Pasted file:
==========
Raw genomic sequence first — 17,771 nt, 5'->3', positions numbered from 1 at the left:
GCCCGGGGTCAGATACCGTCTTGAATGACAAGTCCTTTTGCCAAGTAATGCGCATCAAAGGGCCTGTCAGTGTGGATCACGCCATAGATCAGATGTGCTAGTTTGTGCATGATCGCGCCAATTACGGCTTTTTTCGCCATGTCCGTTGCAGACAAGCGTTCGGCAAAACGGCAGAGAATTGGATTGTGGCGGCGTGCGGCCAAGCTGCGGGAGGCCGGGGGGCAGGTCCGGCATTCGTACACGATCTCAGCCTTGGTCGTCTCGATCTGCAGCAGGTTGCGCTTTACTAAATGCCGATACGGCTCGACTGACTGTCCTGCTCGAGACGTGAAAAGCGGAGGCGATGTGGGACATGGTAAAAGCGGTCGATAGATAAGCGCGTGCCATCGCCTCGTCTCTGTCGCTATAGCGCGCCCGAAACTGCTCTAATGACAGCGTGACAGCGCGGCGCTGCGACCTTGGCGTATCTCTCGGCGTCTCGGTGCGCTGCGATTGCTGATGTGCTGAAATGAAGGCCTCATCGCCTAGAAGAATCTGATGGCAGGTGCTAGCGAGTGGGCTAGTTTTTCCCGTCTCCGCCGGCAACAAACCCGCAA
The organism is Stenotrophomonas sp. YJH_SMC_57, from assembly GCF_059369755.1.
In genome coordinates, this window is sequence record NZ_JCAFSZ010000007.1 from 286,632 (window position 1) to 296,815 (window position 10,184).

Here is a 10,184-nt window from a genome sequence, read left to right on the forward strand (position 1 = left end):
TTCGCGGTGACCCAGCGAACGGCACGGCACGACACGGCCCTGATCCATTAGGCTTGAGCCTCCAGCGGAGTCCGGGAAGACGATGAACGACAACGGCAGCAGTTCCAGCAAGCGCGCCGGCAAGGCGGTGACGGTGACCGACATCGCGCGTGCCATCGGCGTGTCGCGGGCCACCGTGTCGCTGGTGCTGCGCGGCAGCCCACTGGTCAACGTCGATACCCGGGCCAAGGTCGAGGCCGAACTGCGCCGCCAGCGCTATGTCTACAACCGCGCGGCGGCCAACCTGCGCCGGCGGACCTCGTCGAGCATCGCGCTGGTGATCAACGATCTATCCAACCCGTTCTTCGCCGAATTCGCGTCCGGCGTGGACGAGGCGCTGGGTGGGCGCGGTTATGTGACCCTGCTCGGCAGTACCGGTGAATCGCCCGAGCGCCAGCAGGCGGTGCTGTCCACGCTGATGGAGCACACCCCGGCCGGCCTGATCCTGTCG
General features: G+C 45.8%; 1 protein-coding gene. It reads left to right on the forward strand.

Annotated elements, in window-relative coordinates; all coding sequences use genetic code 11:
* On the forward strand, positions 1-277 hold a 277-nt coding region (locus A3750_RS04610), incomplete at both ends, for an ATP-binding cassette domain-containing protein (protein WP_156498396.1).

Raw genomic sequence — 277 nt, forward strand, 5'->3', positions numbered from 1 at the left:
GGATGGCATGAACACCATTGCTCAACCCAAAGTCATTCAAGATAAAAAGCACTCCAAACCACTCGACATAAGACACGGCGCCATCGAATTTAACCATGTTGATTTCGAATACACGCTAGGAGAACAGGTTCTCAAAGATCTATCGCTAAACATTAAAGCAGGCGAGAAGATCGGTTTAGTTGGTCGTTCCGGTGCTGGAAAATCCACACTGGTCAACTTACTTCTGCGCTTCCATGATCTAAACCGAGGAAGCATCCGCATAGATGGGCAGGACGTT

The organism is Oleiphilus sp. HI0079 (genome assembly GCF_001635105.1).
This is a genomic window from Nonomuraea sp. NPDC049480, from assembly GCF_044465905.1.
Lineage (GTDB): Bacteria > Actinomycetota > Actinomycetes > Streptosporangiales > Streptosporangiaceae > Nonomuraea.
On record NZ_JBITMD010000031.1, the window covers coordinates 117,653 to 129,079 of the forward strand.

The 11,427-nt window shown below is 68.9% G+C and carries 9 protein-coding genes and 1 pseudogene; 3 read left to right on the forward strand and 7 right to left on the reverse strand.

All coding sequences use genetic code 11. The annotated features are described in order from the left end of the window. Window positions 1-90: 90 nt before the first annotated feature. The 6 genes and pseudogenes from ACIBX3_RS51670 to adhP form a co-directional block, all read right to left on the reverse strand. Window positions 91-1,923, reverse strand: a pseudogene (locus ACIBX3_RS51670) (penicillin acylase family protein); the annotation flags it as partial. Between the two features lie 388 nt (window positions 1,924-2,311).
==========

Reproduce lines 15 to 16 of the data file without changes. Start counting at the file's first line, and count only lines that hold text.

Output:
On record NZ_JBITMD010000031.1, the window covers coordinates 117,653 to 129,079 of the forward strand.

The 11,427-nt window shown below is 68.9% G+C and carries 9 protein-coding genes and 1 pseudogene; 3 read left to right on the forward strand and 7 right to left on the reverse strand.